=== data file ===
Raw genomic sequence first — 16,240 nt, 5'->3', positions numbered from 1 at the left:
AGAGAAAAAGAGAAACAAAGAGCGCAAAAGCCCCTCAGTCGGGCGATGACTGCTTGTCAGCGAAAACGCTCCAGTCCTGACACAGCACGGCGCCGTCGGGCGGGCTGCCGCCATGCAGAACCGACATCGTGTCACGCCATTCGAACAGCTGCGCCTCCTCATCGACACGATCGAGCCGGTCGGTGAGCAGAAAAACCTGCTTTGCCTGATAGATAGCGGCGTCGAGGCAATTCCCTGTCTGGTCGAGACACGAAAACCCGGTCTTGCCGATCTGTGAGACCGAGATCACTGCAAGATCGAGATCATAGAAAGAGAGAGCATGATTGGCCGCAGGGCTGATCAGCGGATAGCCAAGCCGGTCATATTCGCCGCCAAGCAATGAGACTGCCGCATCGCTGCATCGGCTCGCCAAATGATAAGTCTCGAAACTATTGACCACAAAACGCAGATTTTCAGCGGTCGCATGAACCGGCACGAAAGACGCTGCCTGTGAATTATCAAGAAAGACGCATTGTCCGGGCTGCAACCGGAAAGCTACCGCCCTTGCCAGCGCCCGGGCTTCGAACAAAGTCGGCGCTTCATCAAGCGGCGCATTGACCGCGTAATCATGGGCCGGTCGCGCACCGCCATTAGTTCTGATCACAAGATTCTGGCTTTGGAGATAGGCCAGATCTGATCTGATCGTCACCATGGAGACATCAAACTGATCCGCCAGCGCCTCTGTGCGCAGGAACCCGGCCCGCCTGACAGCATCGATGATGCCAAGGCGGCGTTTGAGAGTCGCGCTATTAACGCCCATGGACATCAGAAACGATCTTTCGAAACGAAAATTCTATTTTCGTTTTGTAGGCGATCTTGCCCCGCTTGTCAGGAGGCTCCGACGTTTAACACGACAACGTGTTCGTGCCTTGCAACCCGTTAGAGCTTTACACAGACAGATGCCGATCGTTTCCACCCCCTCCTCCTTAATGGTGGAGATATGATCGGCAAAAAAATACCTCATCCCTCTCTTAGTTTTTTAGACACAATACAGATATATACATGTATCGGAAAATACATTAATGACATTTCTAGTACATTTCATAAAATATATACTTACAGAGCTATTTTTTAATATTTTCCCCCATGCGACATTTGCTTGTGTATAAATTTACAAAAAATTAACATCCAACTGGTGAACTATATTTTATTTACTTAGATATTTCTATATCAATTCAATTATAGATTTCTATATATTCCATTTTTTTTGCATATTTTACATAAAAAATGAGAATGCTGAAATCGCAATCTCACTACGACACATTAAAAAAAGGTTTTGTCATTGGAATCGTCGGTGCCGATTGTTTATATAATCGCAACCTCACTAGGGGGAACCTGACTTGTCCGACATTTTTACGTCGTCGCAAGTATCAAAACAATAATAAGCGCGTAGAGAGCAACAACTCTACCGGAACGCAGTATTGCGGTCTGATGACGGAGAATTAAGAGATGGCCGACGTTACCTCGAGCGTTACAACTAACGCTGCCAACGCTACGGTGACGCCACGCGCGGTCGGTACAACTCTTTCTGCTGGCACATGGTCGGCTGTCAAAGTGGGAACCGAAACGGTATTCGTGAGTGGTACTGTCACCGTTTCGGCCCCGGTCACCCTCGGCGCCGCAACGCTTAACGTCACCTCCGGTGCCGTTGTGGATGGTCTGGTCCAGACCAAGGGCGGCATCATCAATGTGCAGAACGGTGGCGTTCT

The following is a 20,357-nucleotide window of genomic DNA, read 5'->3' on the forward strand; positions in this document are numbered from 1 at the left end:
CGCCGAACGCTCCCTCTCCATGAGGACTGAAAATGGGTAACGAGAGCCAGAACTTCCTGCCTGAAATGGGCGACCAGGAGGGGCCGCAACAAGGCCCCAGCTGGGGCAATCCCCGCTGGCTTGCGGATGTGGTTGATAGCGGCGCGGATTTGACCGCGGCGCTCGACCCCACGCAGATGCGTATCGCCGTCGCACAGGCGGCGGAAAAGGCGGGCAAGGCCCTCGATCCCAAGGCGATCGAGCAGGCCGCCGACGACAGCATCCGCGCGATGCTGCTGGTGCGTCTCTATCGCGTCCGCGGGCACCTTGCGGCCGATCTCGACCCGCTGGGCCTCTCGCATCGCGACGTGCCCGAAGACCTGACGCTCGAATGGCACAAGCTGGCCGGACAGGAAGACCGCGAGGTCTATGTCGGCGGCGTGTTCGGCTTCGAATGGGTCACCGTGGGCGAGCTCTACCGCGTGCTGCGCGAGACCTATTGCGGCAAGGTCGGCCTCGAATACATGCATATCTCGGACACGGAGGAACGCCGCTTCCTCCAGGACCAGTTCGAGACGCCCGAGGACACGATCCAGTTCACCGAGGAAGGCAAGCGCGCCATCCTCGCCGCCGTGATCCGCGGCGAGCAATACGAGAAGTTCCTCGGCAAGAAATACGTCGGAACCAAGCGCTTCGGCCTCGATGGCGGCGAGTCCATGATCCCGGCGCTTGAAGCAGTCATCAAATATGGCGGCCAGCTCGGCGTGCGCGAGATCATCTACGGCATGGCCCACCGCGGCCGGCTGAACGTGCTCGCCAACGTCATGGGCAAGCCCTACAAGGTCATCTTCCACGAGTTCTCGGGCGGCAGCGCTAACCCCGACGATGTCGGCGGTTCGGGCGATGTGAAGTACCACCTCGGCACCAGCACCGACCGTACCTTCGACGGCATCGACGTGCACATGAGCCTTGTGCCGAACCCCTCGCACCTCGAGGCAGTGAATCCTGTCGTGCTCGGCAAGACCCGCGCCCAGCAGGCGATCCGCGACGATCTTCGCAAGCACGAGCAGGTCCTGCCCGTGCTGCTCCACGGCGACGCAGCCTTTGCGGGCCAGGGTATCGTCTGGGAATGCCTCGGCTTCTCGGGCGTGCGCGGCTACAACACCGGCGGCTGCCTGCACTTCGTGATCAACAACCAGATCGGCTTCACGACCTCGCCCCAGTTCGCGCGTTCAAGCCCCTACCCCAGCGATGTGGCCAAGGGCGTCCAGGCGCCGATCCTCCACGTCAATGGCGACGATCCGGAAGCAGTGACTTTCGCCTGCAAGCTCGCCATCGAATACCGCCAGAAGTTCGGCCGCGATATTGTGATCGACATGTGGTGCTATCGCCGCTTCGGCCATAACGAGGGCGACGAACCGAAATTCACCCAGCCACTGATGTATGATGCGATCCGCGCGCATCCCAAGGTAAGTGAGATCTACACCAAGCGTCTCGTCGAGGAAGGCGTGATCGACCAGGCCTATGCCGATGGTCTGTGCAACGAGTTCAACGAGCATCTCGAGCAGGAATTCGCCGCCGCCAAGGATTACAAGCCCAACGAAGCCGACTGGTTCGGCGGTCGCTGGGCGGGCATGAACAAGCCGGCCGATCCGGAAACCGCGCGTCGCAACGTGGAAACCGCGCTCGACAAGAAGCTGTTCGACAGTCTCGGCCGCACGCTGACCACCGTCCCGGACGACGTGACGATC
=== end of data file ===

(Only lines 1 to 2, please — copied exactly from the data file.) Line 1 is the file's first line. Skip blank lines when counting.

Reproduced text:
Raw genomic sequence first — 16,240 nt, 5'->3', positions numbered from 1 at the left:
AGAGAAAAAGAGAAACAAAGAGCGCAAAAGCCCCTCAGTCGGGCGATGACTGCTTGTCAGCGAAAACGCTCCAGTCCTGACACAGCACGGCGCCGTCGGGCGGGCTGCCGCCATGCAGAACCGACATCGTGTCACGCCATTCGAACAGCTGCGCCTCCTCATCGACACGATCGAGCCGGTCGGTGAGCAGAAAAACCTGCTTTGCCTGATAGATAGCGGCGTCGAGGCAATTCCCTGTCTGGTCGAGACACGAAAACCCGGTCTTGCCGATCTGTGAGACCGAGATCACTGCAAGATCGAGATCATAGAAAGAGAGAGCATGATTGGCCGCAGGGCTGATCAGCGGATAGCCAAGCCGGTCATATTCGCCGCCAAGCAATGAGACTGCCGCATCGCTGCATCGGCTCGCCAAATGATAAGTCTCGAAACTATTGACCACAAAACGCAGATTTTCAGCGGTCGCATGAACCGGCACGAAAGACGCTGCCTGTGAATTATCAAGAAAGACGCATTGTCCGGGCTGCAACCGGAAAGCTACCGCCCTTGCCAGCGCCCGGGCTTCGAACAAAGTCGGCGCTTCATCAAGCGGCGCATTGACCGCGTAATCATGGGCCGGTCGCGCACCGCCATTAGTTCTGATCACAAGATTCTGGCTTTGGAGATAGGCCAGATCTGATCTGATCGTCACCATGGAGACATCAAACTGATCCGCCAGCGCCTCTGTGCGCAGGAACCCGGCCCGCCTGACAGCATCGATGATGCCAAGGCGGCGTTTGAGAGTCGCGCTATTAACGCCCATGGACATCAGAAACGATCTTTCGAAACGAAAATTCTATTTTCGTTTTGTAGGCGATCTTGCCCCGCTTGTCAGGAGGCTCCGACGTTTAACACGACAACGTGTTCGTGCCTTGCAACCCGTTAGAGCTTTACACAGACAGATGCCGATCGTTTCCACCCCCTCCTCCTTAATGGTGGAGATATGATCGGCAAAAAAATACCTCATCCCTCTCTTAGTTTTTTAGACACAATACAGATATATACATGTATCGGAAAATACATTAATGACATTTCTAGTACATTTCATAAAATATATACTTACAGAGCTATTTTTTAATATTTTCCCCCATGCGACATTTGCTTGTGTATAAATTTACAAAAAATTAACATCCAACTGGTGAACTATATTTTATTTACTTAGATATTTCTATATCAATTCAATTATAGATTTCTATATATTCCATTTTTTTTGCATATTTTACATAAAAAATGAGAATGCTGAAATCGCAATCTCACTACGACACATTAAAAAAAGGTTTTGTCATTGGAATCGTCGGTGCCGATTGTTTATATAATCGCAACCTCACTAGGGGGAACCTGACTTGTCCGACATTTTTACGTCGTCGCAAGTATCAAAACAATAATAAGCGCGTAGAGAGCAACAACTCTACCGGAACGCAGTATTGCGGTCTGATGACGGAGAATTAAGAGATGGCCGACGTTACCTCGAGCGTTACAACTAACGCTGCCAACGCTACGGTGACGCCACGCGCGGTCGGTACAACTCTTTCTGCTGGCACATGGTCGGCTGTCAAAGTGGGAACCGAAACGGTATTCGTGAGTGGTACTGTCACCGTTTCGGCCCCGGTCACCCTCGGCGCCGCAACGCTTAACGTCACCTCCGGTGCCGTTGTGGATGGTCTGGTCCAGACCAAGGGCGGCATCATCAATGTGCAGAACGGTGGCGTTCT